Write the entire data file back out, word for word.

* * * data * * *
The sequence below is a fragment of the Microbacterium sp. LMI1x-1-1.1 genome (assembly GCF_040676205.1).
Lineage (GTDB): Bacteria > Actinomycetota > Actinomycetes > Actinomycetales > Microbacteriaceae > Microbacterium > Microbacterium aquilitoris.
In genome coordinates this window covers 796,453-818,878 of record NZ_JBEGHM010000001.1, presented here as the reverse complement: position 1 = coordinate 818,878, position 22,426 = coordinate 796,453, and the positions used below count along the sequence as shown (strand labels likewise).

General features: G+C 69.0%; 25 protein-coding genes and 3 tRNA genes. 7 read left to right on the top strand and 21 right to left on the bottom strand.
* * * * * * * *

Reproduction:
The sequence below is a fragment of the Microbacterium sp. LMI1x-1-1.1 genome (assembly GCF_040676205.1).
Lineage (GTDB): Bacteria > Actinomycetota > Actinomycetes > Actinomycetales > Microbacteriaceae > Microbacterium > Microbacterium aquilitoris.
In genome coordinates this window covers 796,453-818,878 of record NZ_JBEGHM010000001.1, presented here as the reverse complement: position 1 = coordinate 818,878, position 22,426 = coordinate 796,453, and the positions used below count along the sequence as shown (strand labels likewise).

General features: G+C 69.0%; 25 protein-coding genes and 3 tRNA genes. 7 read left to right on the top strand and 21 right to left on the bottom strand.